Posts Tagged ‘Necropolis’

It is known as The Necropolis, located close to Lidcombe Station in Sydney, Australia. Around a million souls are at rest in the Victorian Cemetery and ‘Friends of Rookwood Inc’ campaign to raise the awareness of its cultural significance and to ensure its preservation.

1st January 1868 the non-denominational burial ground was opened. By the end of the 1890’s they had buildings including a chapel and cottages for employees. The garden cemetery was a popular place for Victorian’s as a visiting spot and it was in it’s height a major employee for the area.

One of the most famous graves is that of Harry Houdini, the magician. It is also the burial place of one of the more infamous Davenport Brothers and they are said to haunt the cemetery. They toured the world and displayed ‘Spirit Phenomena’s’. One of the brothers died 1st July 1877 when they were on tour in Australia and he was buried there.

Houdini visited it in 1910 to find it somewhat neglected, he and two magicians placed flowers there and Houdini paid for the stonework to be repaired. The surviving brother was so moved by the kindness he revealed the secret of their trick (although it seems quite viable this was already known to a fair few).

Rookwood’s haunted reputation probably stems from the sheer fact that it is a cemetery. There are victims of wars, sickness and those who were stillborn all located there. As far as cemeteries go it seems a fair example of those from the time and worth a visit for it’s historical value alone.

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The Hypogeum of Paolo, Malta is a subterranean structure from 3000-2500 BC. It may originally have been a sanctuary but became a necropolis and the remains of some 7,000 and more individuals have been found.

In 1980 the World Heritage List was updated to contain the Hypogeum, after restoration in the 1990’s the site has since re-opened and allows for entry for 60 people a day.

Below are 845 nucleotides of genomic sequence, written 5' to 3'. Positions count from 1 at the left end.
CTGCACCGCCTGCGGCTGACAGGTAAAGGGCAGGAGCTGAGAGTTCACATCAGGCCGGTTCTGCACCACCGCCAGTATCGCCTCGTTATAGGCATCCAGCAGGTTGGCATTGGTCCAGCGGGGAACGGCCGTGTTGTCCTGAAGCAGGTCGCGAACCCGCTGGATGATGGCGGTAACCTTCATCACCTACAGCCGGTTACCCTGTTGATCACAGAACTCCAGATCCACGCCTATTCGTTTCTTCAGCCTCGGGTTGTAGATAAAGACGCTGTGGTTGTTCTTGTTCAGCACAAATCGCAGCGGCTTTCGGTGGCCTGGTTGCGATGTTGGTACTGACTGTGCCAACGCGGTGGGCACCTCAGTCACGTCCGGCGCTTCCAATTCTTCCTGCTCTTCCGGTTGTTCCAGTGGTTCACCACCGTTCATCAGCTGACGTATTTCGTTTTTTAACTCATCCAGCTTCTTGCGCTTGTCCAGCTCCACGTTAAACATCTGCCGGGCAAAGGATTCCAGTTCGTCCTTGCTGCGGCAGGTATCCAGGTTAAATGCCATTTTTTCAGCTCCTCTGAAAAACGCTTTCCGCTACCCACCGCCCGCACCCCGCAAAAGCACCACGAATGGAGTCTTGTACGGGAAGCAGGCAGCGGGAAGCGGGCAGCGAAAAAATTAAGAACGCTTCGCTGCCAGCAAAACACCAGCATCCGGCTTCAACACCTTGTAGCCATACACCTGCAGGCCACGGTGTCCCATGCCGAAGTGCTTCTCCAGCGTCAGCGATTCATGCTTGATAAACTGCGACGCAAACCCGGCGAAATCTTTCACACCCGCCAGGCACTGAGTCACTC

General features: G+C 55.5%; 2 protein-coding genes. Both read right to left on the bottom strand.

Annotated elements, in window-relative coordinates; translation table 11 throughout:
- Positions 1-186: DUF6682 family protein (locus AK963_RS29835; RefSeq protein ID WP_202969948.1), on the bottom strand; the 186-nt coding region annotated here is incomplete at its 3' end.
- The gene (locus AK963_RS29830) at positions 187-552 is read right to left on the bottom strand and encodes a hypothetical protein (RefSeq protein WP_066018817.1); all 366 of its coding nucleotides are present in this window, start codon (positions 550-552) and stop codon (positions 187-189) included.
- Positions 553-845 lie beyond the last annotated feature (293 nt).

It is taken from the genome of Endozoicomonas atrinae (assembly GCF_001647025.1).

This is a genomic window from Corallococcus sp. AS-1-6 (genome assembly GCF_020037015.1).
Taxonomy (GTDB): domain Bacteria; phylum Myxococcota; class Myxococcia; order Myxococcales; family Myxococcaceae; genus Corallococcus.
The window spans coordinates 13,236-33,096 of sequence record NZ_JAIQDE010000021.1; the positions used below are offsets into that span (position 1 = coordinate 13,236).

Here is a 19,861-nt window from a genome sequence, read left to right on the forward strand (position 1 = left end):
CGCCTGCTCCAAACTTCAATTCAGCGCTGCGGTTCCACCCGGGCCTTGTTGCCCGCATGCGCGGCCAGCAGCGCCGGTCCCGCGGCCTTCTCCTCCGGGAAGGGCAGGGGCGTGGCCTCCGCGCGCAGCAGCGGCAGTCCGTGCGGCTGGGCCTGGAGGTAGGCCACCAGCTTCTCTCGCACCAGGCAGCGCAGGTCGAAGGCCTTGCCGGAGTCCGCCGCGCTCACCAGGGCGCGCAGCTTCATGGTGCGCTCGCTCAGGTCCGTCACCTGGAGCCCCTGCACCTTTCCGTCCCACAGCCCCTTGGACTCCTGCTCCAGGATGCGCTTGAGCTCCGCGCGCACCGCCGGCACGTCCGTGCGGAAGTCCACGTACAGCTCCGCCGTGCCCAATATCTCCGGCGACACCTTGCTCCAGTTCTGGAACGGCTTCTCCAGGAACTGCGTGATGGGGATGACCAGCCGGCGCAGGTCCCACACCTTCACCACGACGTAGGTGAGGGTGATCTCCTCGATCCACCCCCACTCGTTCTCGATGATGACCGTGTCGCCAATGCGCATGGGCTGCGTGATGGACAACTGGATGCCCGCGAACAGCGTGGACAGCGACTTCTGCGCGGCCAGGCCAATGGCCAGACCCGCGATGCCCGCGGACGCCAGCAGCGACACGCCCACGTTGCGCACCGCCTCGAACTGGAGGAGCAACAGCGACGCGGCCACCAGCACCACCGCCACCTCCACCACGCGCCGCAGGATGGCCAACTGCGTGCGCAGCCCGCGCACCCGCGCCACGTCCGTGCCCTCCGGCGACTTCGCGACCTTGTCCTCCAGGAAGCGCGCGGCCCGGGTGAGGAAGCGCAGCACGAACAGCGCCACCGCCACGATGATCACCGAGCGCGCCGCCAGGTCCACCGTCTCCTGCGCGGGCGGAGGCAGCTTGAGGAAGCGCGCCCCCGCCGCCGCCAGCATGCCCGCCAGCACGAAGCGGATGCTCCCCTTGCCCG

The structure was discovered in 1902 by accident when building workers broke through into the roof of the complex.

If you want to go and see this piece of history when you are in the area it is suggested that you book your tickets well in advance.

Photo_Ellis_Hal_Salflieni
Photo Ellis Hal Salflieni” by Richard Ellis décédé en 1924 – domaine public. Licensed under Public domain via Wikimedia Commons.

Dead Drunk

“Spirits served here” was the message above the cemetery stations of the London Necropolis Company (LNC), the sign was to show the mourners that they could have alcoholic beverages. I’d suggest it was also a good bit of comedy for permanent residents of Brookwood.

Drunken behaviour was reported but not specific to the stations, on one occasion in the 1850’s a caretaker refused to allow two mourners to board as they were too intoxicated. On another a ticket collector found a group of passengers were so drunk they were dancing around their carriage on the return journey.

12th January 1867 a Necropolis train driver had a liquid lunch at the local whilst waiting and when he returned was clearly incapable of driving. The fireman took over until they reached Waterloo and the driver was handed his notice.

The company said that they would supply all future train crews with a ploughman’s and beer for lunch. I think that’s a lunch many of us could agree too.

Other London funeral Trains

There were rival trains that ran between King’s Cross and the Great Northern Cemetery at New Southgate, started in 1861 that carried on for at least six years. The service ran from Rufford Street, N1 which is not demolished. It had the advantage of being only a fifteen minute journey.

Just like the LNC the King’s Cross terminus had it’s own mortuary facilities. The funeral trains there ended some time between the years of 1867 – 1873. The station at the cemetery end was then demolished In 1904.

South Station Chapel

The station chapel has been carefully restored by St Edward Brotherhood, who are an orthodox order of monks. They worship at the chapel and maintain a shrine there containing the bones of St Edward the Martyr.